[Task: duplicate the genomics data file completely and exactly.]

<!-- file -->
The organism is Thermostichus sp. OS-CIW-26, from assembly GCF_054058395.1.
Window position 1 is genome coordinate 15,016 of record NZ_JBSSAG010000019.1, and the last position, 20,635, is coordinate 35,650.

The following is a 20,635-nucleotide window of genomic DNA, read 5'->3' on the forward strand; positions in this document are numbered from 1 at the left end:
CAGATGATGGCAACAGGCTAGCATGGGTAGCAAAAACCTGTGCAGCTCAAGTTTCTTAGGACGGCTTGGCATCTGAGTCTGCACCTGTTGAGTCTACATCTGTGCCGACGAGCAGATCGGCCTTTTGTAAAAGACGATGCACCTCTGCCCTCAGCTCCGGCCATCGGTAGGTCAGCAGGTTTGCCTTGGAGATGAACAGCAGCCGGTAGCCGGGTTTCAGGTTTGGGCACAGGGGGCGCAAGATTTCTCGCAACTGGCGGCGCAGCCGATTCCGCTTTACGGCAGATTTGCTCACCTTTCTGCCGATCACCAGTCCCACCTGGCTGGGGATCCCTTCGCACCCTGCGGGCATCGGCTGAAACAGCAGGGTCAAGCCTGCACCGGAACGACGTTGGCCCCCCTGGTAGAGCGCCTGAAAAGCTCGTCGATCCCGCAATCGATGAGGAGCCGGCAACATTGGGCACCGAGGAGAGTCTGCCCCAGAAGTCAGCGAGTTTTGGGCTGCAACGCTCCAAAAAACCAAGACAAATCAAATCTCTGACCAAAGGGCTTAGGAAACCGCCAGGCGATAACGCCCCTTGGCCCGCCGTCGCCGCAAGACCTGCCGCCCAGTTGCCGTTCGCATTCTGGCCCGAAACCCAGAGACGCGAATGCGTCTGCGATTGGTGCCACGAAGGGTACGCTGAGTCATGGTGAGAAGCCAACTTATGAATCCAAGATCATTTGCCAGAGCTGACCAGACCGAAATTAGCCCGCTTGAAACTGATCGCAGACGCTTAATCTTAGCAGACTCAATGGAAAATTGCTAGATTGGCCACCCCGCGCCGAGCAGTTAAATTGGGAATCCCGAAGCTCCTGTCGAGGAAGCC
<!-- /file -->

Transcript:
The organism is Thermostichus sp. OS-CIW-26, from assembly GCF_054058395.1.
Window position 1 is genome coordinate 15,016 of record NZ_JBSSAG010000019.1, and the last position, 20,635, is coordinate 35,650.

The following is a 20,635-nucleotide window of genomic DNA, read 5'->3' on the forward strand; positions in this document are numbered from 1 at the left end:
CAGATGATGGCAACAGGCTAGCATGGGTAGCAAAAACCTGTGCAGCTCAAGTTTCTTAGGACGGCTTGGCATCTGAGTCTGCACCTGTTGAGTCTACATCTGTGCCGACGAGCAGATCGGCCTTTTGTAAAAGACGATGCACCTCTGCCCTCAGCTCCGGCCATCGGTAGGTCAGCAGGTTTGCCTTGGAGATGAACAGCAGCCGGTAGCCGGGTTTCAGGTTTGGGCACAGGGGGCGCAAGATTTCTCGCAACTGGCGGCGCAGCCGATTCCGCTTTACGGCAGATTTGCTCACCTTTCTGCCGATCACCAGTCCCACCTGGCTGGGGATCCCTTCGCACCCTGCGGGCATCGGCTGAAACAGCAGGGTCAAGCCTGCACCGGAACGACGTTGGCCCCCCTGGTAGAGCGCCTGAAAAGCTCGTCGATCCCGCAATCGATGAGGAGCCGGCAACATTGGGCACCGAGGAGAGTCTGCCCCAGAAGTCAGCGAGTTTTGGGCTGCAACGCTCCAAAAAACCAAGACAAATCAAATCTCTGACCAAAGGGCTTAGGAAACCGCCAGGCGATAACGCCCCTTGGCCCGCCGTCGCCGCAAGACCTGCCGCCCAGTTGCCGTTCGCATTCTGGCCCGAAACCCAGAGACGCGAATGCGTCTGCGATTGGTGCCACGAAGGGTACGCTGAGTCATGGTGAGAAGCCAACTTATGAATCCAAGATCATTTGCCAGAGCTGACCAGACCGAAATTAGCCCGCTTGAAACTGATCGCAGACGCTTAATCTTAGCAGACTCAATGGAAAATTGCTAGATTGGCCACCCCGCGCCGAGCAGTTAAATTGGGAATCCCGAAGCTCCTGTCGAGGAAGCC